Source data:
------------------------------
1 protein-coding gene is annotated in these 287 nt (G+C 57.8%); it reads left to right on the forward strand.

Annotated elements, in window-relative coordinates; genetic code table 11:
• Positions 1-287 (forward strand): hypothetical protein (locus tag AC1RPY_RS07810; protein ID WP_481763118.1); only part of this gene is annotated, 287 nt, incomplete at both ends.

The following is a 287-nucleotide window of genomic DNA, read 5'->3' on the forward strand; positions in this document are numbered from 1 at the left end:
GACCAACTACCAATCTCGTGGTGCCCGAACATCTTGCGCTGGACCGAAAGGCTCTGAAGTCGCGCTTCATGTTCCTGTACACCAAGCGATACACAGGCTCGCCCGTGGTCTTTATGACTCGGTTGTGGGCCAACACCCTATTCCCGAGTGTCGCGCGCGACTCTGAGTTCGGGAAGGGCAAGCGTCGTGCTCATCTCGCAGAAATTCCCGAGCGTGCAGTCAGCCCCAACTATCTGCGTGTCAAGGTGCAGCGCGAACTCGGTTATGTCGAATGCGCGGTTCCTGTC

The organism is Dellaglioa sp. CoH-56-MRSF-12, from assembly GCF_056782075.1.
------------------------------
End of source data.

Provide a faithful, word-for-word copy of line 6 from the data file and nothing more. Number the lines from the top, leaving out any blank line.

The organism is Dellaglioa sp. CoH-56-MRSF-12, from assembly GCF_056782075.1.